Friday, August 20, 2010

Cool mornings = thoughts of winter feedings

Blue Hubbard Squashes

The Blue Hubbard's I fretted over so much this summer are loaded with squashes.  More than I will use for the 2 of us for sure.  I also planted Jarradale pumpkins and Butternut squashes in the same area so everything could just vine out and mix  together without shading out less aggressive plants.  Anything we don't use can certainly be used as food for the goats, pigs and chickens over the winter.

A blue Jarradale pumpkin and a volunteer melon in back.  The melon plant, one  orange pumpkin plant and a tomato plant were volunteers from things we fed to the pigs over the winter, who were housed here.  Either the seeds passed through their system undigested or they weren't eaten and just laid dormant till this spring.

With the mornings getting a bit cooler it seems the foliage in this patch of squashes and pumpkins is starting to die back just a bit in the center and you can see ground where you couldn't a month ago.    My intent is to put the pigs back in there after I've harvested everything we humans can use and let them go to it at that point.   To maximize the amount of food  for them I sowed some Purple Top Turnips in there a few days ago.   I just threw seed througout the enter patch.  As the big leaves of the squashes die back the turnips will take over.  I don't think the plants will actually make the turnip bulbs because the soil is too hard in places there but still the abundant foliage will be a welcome addition to their diet. 

Turnip seedling planted Mon. already spouting amongst the pumpkins and squashes.   A bag of seeds from my local hardware store of common Purple Top Turnips was under $3 for a 4 ounce bag.   Some will get stepped on and trampled as I harvest in there but almost anything I get will make the tiny effort of scattering seeds worth the effort.   If you do it just before it rains you don't even have to water them in.   Mother nature can do that for you.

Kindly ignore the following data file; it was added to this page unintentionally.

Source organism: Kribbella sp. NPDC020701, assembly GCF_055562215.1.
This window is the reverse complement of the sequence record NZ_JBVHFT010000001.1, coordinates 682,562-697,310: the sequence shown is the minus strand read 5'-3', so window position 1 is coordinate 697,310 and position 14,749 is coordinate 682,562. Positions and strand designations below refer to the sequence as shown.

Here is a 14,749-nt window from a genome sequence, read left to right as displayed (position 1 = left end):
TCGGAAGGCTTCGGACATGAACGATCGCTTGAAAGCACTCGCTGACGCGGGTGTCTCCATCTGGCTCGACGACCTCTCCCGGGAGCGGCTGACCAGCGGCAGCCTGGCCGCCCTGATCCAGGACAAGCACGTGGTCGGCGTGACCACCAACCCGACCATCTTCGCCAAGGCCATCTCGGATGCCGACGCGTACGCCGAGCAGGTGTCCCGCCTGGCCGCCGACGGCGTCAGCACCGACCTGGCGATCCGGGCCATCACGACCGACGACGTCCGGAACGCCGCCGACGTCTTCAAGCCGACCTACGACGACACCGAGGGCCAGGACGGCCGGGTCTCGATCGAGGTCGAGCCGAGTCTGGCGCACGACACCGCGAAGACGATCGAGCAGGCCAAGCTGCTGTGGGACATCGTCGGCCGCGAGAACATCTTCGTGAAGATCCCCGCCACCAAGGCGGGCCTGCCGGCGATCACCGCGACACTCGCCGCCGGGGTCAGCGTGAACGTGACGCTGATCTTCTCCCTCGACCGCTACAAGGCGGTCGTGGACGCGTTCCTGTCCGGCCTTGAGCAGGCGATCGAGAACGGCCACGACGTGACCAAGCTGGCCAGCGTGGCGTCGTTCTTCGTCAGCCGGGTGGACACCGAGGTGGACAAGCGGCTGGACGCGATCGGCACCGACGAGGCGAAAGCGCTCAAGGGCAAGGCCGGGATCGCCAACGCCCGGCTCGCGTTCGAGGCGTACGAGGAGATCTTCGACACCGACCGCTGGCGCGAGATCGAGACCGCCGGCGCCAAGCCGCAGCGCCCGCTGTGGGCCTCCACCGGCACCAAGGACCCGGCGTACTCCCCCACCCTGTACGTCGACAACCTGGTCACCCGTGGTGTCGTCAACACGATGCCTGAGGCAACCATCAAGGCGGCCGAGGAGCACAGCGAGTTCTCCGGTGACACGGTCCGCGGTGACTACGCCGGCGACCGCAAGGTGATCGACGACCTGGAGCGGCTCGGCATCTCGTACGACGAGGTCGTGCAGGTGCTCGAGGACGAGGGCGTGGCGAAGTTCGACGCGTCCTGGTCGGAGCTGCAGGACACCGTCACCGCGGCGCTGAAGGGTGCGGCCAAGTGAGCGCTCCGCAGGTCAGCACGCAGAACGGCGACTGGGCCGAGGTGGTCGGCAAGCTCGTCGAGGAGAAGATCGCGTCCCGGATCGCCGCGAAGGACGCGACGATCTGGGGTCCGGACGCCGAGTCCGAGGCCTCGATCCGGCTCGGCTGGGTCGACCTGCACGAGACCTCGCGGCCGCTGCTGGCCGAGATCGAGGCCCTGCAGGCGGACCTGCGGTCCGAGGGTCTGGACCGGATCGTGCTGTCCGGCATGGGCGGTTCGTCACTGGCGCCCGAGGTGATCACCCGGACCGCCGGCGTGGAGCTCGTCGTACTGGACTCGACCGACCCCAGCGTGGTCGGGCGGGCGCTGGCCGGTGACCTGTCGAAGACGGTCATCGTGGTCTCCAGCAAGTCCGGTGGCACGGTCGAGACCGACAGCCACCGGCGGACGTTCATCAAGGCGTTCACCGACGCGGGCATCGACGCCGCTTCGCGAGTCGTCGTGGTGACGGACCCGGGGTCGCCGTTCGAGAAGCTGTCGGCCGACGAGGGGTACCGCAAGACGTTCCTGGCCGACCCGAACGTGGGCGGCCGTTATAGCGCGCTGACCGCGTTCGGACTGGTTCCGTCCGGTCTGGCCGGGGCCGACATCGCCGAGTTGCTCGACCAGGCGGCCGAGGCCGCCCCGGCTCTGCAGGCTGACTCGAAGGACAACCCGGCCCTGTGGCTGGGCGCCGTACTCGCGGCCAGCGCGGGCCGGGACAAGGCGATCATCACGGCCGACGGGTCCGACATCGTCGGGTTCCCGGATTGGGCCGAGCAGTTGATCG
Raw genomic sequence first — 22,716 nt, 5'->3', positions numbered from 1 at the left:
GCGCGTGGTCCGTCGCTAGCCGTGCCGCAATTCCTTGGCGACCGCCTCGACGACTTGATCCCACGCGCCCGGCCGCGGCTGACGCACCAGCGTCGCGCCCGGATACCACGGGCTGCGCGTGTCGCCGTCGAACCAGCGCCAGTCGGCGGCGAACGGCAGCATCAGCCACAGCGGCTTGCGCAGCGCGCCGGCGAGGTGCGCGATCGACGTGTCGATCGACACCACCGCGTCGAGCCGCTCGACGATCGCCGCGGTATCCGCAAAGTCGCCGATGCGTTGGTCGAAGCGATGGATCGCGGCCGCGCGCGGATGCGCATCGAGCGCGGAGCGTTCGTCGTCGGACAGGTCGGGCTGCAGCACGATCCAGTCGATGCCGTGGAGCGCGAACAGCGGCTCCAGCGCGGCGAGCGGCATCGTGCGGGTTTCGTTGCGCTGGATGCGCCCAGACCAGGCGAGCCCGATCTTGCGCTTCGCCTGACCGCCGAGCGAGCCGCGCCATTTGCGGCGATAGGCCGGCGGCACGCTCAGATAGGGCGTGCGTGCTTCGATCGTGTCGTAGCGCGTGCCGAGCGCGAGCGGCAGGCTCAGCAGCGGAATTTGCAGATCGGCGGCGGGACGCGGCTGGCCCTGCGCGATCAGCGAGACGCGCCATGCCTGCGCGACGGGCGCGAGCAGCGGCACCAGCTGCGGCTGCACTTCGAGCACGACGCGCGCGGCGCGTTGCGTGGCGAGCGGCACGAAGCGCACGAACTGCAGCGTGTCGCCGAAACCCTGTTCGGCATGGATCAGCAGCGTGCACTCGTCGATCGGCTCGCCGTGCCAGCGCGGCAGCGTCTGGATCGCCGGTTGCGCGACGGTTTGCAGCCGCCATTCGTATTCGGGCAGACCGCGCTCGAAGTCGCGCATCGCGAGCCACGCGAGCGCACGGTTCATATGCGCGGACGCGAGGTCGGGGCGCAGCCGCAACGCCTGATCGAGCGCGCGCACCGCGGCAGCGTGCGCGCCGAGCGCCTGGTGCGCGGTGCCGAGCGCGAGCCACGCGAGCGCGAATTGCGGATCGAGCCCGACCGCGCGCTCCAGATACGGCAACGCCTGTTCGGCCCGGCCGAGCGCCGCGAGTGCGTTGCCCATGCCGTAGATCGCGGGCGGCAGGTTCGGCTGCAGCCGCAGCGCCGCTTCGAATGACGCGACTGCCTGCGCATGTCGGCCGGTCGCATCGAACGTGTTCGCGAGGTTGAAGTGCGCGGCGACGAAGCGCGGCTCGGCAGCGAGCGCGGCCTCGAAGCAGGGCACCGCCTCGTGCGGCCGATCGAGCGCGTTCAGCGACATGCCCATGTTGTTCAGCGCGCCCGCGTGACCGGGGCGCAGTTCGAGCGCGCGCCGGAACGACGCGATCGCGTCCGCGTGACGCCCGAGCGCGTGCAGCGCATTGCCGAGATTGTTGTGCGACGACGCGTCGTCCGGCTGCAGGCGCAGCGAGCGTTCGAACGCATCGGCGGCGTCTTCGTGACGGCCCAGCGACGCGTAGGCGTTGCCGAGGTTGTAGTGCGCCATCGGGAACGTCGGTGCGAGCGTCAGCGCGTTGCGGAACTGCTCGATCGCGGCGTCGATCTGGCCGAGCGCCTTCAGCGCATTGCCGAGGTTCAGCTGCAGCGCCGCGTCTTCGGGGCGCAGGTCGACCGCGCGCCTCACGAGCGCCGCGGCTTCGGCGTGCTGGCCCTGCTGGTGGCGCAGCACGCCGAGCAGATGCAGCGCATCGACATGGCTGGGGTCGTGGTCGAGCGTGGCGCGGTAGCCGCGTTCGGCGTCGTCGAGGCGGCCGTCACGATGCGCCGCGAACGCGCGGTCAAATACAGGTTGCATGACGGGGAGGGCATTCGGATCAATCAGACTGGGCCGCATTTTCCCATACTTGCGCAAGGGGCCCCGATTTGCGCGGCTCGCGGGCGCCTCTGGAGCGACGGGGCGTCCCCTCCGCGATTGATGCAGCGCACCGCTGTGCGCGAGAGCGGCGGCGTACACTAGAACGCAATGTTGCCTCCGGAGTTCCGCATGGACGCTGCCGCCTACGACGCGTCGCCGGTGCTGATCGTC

Turnips I sowed last summer growing throughout the pumpkin and squash plants this year.  


The barren area of this bed was planted this week with collard greens and kale for the goats for some much appreciated greens for winter feeding.  They love both.  The collards provide large leaves which means extra bang for the buck and the kale should stay going all winter so even in the coldest weather they will get the occasional addition of greens to their meals.   The bed looks smaller in this photo than it is.  I think it's about a 15' x 15'  area.

Thursday, August 12, 2010

Enjoying the bounty

Skillet of potatoes, onions, green peppers, tomatoes and jalapeno's cooked in olive oil with a bit of garlic

This is my favorite time of year where food is concerned.  I love going out to the garden to just start picking for an impromptu meal.   Browned potatoes with carmelized onions and peppers is always a favorite.  It reminds me of mornings on camping trips. 

Same as above with a yellow squash in it and few less tomatoes

These potato and veggie skillets always pair well with fresh scrambled eggs compliments of the girls

Monday, August 9, 2010

Making precious childhood memories in the garden

Malia planting pea's.... her favorite veggie and the first thing she's planted by herself.

By the standards most of the people of the world live by today we live a pretty slow and simple life here on this tiny homestead.  Malia and I are 50 yrs apart in age.  I'll be 60 this year and she just turned 10.   It's just her and I here.  We have no family locally and  I homeschool her.  She''s been with me since Thanksgiving day 8 yrs ago. We don't have tv most of the year because we're too rural for the local channels and if we have satellite we watch too much so I have it turned off a lot.   At 10 she's read a lot of the classics...Black Beauty, Alice in Wonderland, The Yearling and a number of others.   We talk of her going back to school so she has more contact with other children and more than likely she'll be in 4H this year, homeschooled or not.  

Some people would think it's a great way to raise a kid in today's world and others might consider it child tv or video and only books, the woods and life for fun.   Either way, it's our life.   We have the animals...the pigs, goats, chickens, dogs and cats.  And that's great and can, at times be very exciting, like at baby time.    But I know in my heart some of her very best memories will be of our garden time.  

Every day we start out the same.   She gets the chickens out while I head out to the garden with a cup of coffee.  She joins me and we walk and look.   We talk about what's bigger or what's not bigger; what bugs there are, what flowers are blooming and  in plants like the squash or pumpkins, if it's the male or female flowers doing the blooming.  Sometimes we stop and pick something.  We talk of the great meals we will have this winter with what we are growing.  We watch the bee's do their busy work and walk somemore holding hands taking it all in.   It's a routine that is quietly solid.    She never fails to tell me " We sure have a great garden Grandma".    And I know these moments more than any others we share daily will stay in her heart and memory all her life as a time every day of  love.

A treasure found

Sunday, August 8, 2010

Who knew lawn clippings could be such a treat?

It almost makes mowing pleasurable knowing these guys all enjoy this treat so much.


I'll take that ripe juicy tomato I picked today.

Saturday, August 7, 2010

Wild Black Cherry Jelly